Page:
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A study on chronic lower back pain among veterans who have been taking opioids long term found that targeted management of medication resulted in better outcomes when compared with cognitive behavioral therapy, but that the results did not give a clear indication of which approach is better.
Researchers who published their findings in the Journal of the American Medical Association network on Thursday concluded that the results “indicate that a collaborative care medication optimization approach has a statistically significant but clinically modest benefit when compared with CBT for 12 months.”
With 261 veterans involved in the study, researchers reviewed cases and treatment plans with physician and pharmacist investigators during weekly meetings for 131 of them, adjusting pain medications as appropriate. The other 130 veterans received eight, 45-minute cognitive behavioral therapy sessions over nine months, focusing on “barrier identification, skill learning, and practice” and “reflection, practice assignments, and goal setting” in managing their pain.
The study measured “brief pain inventory” scores among participants at six and 12 months, finding that pain improvements were “significantly greater” in the medicine group at 12 months. Scores on the BPI range from 0 to 10, with higher scores representing greater pain impact. Also measured were secondary outcomes, including pain-related disability, pain catastrophizing, self-reported substance misuse, health-related quality of life, depression and anxiety.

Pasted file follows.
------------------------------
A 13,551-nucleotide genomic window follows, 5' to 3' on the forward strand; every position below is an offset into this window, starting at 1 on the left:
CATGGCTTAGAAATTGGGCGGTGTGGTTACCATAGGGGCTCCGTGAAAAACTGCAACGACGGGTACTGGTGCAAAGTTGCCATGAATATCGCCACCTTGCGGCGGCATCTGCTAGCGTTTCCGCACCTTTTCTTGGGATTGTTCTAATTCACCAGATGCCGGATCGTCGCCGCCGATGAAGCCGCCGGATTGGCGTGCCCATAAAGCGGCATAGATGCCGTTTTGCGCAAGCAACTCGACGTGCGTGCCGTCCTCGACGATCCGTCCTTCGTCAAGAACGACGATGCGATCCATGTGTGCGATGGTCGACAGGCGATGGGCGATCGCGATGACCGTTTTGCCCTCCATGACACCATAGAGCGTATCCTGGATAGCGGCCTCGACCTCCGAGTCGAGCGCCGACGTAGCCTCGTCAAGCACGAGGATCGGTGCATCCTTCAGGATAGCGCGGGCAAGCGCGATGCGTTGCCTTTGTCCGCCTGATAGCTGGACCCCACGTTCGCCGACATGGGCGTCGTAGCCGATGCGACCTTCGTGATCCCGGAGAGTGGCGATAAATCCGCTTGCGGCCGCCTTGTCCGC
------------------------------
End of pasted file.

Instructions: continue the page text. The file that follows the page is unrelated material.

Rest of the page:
Researchers conclude that the outcomes between the two approaches, which found managed pharmaceuticals as a better approach, “may not be clinically meaningful or generalize to nonveteran populations” and that this “finding suggests that both pharmacological and behavioral approaches are reasonable options for chronic pain.”
The study was conducted by researchers from eight institutions, including the Indiana University School of Medicine in Indianapolis, the Veterans Affairs Health Services Research & Development Center for Health Information and Communication, and the Roudebush Veterans Administration Medical Center in Indianapolis.